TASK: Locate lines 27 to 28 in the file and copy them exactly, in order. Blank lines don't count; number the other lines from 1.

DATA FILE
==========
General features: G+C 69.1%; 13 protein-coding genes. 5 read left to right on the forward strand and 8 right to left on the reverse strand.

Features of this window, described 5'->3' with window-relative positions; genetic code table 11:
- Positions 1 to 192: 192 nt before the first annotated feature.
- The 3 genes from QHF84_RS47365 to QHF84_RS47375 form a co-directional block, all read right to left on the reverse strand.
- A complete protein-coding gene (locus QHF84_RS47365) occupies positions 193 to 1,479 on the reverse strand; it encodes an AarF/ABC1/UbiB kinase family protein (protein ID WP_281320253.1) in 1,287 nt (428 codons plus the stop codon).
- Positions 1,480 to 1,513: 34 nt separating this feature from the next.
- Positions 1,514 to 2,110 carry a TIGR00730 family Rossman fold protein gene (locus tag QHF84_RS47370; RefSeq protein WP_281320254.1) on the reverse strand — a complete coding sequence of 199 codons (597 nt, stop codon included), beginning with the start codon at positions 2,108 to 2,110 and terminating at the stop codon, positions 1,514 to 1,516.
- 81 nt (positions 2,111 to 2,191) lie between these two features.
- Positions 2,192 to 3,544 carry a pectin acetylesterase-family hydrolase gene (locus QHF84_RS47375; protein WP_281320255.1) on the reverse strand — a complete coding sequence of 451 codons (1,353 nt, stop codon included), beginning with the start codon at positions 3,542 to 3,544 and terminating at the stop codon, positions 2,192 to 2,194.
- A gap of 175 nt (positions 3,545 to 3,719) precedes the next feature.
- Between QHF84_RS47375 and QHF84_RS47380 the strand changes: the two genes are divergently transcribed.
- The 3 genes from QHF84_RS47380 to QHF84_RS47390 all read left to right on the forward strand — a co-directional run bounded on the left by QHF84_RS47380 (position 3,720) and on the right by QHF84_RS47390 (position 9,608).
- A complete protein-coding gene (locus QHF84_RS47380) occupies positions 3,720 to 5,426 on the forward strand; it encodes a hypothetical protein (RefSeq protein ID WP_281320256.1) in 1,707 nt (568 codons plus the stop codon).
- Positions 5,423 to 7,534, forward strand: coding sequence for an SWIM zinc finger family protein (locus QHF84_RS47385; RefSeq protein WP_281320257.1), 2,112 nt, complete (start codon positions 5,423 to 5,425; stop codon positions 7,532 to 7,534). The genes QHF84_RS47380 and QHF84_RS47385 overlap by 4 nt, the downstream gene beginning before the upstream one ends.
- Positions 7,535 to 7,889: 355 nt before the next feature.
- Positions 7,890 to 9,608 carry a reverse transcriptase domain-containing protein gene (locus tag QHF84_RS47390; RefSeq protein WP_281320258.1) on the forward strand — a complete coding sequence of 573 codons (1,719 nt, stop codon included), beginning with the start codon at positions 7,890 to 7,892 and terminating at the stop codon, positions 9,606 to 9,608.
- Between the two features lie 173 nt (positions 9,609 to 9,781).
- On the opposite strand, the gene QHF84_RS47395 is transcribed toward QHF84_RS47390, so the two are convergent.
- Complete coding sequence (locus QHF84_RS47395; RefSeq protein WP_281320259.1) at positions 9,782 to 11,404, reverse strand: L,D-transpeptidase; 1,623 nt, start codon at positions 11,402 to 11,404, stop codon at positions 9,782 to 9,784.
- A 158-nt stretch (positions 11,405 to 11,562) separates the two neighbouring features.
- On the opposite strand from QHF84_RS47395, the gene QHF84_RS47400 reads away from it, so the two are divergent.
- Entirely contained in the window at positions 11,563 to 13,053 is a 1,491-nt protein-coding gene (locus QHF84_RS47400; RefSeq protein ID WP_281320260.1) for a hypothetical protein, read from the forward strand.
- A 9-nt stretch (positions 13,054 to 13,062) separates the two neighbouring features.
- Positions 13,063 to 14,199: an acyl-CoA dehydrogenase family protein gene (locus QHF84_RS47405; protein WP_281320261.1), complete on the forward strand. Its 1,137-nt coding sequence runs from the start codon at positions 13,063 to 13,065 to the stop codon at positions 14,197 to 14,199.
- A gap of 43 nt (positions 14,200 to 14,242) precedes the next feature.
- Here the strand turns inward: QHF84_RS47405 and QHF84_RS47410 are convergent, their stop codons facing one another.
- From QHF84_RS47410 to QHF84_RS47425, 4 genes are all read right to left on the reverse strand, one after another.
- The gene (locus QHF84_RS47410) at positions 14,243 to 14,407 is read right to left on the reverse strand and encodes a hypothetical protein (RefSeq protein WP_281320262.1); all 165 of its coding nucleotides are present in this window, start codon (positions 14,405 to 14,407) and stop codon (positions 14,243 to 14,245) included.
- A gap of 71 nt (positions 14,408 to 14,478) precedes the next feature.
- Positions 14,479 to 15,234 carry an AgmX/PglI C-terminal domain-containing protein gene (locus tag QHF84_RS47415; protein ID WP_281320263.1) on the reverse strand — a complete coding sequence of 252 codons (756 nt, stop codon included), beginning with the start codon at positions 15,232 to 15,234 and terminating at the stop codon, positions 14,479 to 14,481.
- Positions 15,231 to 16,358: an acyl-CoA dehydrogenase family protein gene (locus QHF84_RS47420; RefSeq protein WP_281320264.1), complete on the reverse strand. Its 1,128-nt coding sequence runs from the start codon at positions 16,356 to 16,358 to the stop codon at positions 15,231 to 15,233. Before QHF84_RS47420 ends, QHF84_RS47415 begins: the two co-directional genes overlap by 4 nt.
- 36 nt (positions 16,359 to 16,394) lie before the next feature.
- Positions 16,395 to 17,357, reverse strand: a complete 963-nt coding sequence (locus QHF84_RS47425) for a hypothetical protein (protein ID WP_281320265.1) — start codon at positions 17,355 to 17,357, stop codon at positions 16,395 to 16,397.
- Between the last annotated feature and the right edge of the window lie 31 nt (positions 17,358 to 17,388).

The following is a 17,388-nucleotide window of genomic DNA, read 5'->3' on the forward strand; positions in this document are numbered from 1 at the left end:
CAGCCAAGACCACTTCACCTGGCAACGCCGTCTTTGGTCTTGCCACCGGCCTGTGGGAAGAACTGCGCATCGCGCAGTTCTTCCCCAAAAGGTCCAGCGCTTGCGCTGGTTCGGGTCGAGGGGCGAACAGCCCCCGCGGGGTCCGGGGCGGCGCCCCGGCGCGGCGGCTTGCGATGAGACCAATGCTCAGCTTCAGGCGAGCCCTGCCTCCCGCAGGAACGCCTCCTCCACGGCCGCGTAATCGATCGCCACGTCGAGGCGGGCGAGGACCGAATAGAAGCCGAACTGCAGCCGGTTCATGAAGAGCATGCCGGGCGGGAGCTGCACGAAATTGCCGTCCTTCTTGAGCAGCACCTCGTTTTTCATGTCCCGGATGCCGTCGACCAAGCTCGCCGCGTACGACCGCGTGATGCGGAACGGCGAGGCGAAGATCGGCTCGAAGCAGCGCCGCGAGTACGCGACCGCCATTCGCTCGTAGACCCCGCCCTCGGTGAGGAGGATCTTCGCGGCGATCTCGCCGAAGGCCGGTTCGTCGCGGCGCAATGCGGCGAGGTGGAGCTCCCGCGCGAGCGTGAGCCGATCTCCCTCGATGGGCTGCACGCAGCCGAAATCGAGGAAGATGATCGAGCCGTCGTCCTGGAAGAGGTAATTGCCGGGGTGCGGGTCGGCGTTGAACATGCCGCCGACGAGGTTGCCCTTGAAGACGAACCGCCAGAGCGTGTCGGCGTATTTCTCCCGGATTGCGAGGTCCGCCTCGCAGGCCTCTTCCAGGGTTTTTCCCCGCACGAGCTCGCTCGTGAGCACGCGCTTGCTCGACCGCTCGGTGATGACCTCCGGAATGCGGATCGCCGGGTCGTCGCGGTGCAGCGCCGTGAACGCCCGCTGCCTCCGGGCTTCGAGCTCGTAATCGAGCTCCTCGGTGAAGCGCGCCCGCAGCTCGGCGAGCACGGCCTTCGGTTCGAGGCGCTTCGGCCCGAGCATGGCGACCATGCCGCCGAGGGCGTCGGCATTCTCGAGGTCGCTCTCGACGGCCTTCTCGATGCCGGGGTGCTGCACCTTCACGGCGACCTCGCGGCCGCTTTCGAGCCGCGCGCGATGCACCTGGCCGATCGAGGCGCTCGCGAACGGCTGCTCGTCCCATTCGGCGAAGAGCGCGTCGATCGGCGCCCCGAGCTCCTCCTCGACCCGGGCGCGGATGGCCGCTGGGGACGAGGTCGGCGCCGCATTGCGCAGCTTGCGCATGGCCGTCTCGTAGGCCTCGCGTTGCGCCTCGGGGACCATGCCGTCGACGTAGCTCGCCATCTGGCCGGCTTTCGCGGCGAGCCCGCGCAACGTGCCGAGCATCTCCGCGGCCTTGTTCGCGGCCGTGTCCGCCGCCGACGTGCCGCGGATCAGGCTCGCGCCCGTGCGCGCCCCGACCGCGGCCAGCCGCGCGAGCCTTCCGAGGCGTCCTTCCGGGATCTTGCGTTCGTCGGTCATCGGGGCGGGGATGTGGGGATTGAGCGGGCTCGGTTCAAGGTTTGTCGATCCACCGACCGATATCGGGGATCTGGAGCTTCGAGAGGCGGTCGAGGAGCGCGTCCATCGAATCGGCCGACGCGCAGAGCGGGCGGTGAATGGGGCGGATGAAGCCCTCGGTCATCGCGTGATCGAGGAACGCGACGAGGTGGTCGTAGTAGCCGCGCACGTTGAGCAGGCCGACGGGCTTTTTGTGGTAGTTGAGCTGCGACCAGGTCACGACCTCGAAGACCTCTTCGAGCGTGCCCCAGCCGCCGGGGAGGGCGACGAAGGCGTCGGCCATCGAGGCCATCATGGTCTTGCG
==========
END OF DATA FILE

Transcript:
- From QHF84_RS47410 to QHF84_RS47425, 4 genes are all read right to left on the reverse strand, one after another.
- The gene (locus QHF84_RS47410) at positions 14,243 to 14,407 is read right to left on the reverse strand and encodes a hypothetical protein (RefSeq protein WP_281320262.1); all 165 of its coding nucleotides are present in this window, start codon (positions 14,405 to 14,407) and stop codon (positions 14,243 to 14,245) included.